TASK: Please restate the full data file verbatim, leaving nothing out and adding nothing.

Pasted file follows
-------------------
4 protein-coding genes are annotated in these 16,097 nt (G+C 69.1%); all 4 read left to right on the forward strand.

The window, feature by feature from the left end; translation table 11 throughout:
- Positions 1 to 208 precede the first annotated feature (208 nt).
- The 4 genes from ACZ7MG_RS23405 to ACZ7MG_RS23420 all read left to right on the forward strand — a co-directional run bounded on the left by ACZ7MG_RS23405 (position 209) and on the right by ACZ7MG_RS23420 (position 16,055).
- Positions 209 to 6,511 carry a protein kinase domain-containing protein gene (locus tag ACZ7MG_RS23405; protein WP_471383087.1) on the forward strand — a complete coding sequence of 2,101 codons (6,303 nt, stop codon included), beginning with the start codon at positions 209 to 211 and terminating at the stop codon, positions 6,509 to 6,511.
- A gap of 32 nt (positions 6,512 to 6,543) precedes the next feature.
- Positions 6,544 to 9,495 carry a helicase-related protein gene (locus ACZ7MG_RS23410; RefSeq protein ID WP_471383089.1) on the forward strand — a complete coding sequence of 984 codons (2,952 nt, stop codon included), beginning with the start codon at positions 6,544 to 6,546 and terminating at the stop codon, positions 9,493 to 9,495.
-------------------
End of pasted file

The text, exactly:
4 protein-coding genes are annotated in these 16,097 nt (G+C 69.1%); all 4 read left to right on the forward strand.

The window, feature by feature from the left end; translation table 11 throughout:
- Positions 1 to 208 precede the first annotated feature (208 nt).
- The 4 genes from ACZ7MG_RS23405 to ACZ7MG_RS23420 all read left to right on the forward strand — a co-directional run bounded on the left by ACZ7MG_RS23405 (position 209) and on the right by ACZ7MG_RS23420 (position 16,055).
- Positions 209 to 6,511 carry a protein kinase domain-containing protein gene (locus tag ACZ7MG_RS23405; protein WP_471383087.1) on the forward strand — a complete coding sequence of 2,101 codons (6,303 nt, stop codon included), beginning with the start codon at positions 209 to 211 and terminating at the stop codon, positions 6,509 to 6,511.
- A gap of 32 nt (positions 6,512 to 6,543) precedes the next feature.
- Positions 6,544 to 9,495 carry a helicase-related protein gene (locus ACZ7MG_RS23410; RefSeq protein ID WP_471383089.1) on the forward strand — a complete coding sequence of 984 codons (2,952 nt, stop codon included), beginning with the start codon at positions 6,544 to 6,546 and terminating at the stop codon, positions 9,493 to 9,495.